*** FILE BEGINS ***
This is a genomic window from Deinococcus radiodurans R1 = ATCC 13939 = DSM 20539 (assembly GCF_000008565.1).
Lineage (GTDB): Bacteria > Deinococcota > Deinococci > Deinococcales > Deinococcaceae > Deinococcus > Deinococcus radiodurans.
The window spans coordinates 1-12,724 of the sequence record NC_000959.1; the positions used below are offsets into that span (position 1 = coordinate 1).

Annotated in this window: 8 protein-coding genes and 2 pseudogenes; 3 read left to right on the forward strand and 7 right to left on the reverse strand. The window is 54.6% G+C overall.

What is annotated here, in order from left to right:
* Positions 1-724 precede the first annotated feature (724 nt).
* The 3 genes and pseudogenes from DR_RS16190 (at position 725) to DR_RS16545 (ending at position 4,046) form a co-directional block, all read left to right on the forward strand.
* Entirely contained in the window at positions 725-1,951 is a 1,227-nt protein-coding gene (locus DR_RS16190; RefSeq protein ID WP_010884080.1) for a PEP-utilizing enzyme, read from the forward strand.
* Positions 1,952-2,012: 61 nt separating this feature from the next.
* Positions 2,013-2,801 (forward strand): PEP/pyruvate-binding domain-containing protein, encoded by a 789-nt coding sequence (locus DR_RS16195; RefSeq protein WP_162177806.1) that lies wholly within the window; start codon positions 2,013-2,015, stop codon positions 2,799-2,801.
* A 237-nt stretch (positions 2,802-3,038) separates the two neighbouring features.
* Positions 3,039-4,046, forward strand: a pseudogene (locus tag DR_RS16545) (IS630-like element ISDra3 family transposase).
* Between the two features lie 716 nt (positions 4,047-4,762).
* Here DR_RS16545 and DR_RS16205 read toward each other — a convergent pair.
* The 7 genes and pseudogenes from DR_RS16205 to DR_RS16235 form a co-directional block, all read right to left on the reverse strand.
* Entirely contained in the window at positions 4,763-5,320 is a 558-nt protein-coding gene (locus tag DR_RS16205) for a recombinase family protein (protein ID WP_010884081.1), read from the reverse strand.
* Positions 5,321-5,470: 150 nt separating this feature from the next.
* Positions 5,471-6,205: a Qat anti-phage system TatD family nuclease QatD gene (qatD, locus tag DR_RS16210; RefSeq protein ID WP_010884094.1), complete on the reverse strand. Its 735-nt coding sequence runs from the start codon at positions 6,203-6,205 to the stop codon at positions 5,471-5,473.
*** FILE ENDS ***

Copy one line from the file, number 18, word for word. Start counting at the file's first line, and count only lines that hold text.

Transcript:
* Positions 5,471-6,205: a Qat anti-phage system TatD family nuclease QatD gene (qatD, locus tag DR_RS16210; RefSeq protein ID WP_010884094.1), complete on the reverse strand. Its 735-nt coding sequence runs from the start codon at positions 6,203-6,205 to the stop codon at positions 5,471-5,473.